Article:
I traveled all over Southeast Asia with a friend for seven months when I was 21. No computers, no cell phones. They didn’t exist.
You placed a phone call once a month to let your family know you had not been sold into sex slavery or been arrested for drugs.
You waited at a call station an hour for your call to be placed, then they would call your name, you stepped into a phone booth and felt the taut heart-string pull of connection to family on the other side of the planet for 10 profoundly expensive minutes. We wrote letters and gave American Express office addresses and approximate dates as to when we might be in that city. The rest of the time you were fully present where you were with who you were with and there was no one else to consider. No where else to virtually be.
Now, we are available to everyone who’s not there, leaving the experiences and people that are actually in the room with us relegated to a second tier of our attention.
As anti-technology as I was (“Why the hell do you need to carry a phone with you? What could possibly be that important?!”), I would never in a million years have imagined I would spend so much time in front of a screen. Who knew that it would feel like an important job to respond to and “like” cat videos? The weight of responsibility to be witty and acknowledge in a caring way each circumstance that is being experienced by my 1200 “friends.” Your phone…don’t leave home without it!
When I was going though cancer treatment last summer, since I was not working, at one point I stayed off of Facebook for 10 days. I know, wild, right? After a couple of days I didn’t miss it at all, and then around day seven as I was laying in bed getting ready to sleep, I realized that I was no longer seeing a streaming Facebook feed behind my eyelids when I closed my eyes.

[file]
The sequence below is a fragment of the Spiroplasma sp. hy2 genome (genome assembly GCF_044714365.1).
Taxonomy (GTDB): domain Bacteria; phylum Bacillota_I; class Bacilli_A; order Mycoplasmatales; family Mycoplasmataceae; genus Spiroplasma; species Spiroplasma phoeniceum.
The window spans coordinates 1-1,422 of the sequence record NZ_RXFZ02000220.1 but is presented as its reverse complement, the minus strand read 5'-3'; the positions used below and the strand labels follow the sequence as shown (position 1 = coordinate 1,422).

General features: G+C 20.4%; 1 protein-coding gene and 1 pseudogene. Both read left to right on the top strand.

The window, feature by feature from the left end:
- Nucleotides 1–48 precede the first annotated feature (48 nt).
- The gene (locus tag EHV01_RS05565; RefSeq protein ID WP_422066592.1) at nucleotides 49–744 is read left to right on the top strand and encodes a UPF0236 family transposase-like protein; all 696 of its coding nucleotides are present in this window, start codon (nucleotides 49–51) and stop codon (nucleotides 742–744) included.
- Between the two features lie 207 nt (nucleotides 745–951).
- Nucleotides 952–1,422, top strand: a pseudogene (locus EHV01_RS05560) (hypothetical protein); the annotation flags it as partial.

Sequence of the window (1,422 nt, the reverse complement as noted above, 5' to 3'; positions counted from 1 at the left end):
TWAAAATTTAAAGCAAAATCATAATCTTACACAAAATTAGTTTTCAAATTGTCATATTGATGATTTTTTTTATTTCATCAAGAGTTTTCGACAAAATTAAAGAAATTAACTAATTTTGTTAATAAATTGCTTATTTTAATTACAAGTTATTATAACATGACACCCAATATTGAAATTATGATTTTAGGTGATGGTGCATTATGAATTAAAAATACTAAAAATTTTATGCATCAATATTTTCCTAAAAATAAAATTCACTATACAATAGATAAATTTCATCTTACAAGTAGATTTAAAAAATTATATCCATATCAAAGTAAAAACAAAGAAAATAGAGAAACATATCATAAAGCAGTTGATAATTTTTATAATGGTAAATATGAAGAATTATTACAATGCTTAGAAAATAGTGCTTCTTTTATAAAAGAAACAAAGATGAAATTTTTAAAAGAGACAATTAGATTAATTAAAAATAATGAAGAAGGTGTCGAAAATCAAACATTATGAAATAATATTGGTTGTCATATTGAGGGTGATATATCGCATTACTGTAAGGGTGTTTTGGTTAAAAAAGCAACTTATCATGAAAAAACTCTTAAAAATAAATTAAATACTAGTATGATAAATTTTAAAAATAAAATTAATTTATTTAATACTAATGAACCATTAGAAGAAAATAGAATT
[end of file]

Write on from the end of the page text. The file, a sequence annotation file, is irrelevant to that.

Let this sink in for a minute. I was literally vibrating and streaming images I had seen during the day as I went to sleep.
Not memories of actual experiences, or replaying encounters I had had with real people, but a ticker tape of computer-generated images and text burned into my retinas. That is seriously messed up. It was something that had become so normalized that it took taking it away to understand the effect it had on my nervous system. How in its absence I felt peaceful, not vaguely uneasy and anxious.
At the end of those 10 days, when I logged back in to Facebook, I had well over 100 messages and it took me 15 minutes to scroll through them and realize I hadn’t really missed anything.
In my normal world I am popping in and out, “checking,” and it easily eats up hours a day. Hours of my life.
The irony of writing an online blog about the addiction of the internet in the hope that people will read it and then comment favorably on it, is not lost on me. I am not suggesting we go back to the days before answering machines, but somehow there needs to be a tempered bridge between real life and screen life. More time spent face to face with our dear friends, and a little less time with hundreds of people with whom we are acquainted but with whom we have no real connection.
Give your retinas and your nervous system a break. Power down, go outside and pretend you are on the other side of the world and no one can get ahold of you.
Try it. It’s been done before and everything worked out just fine.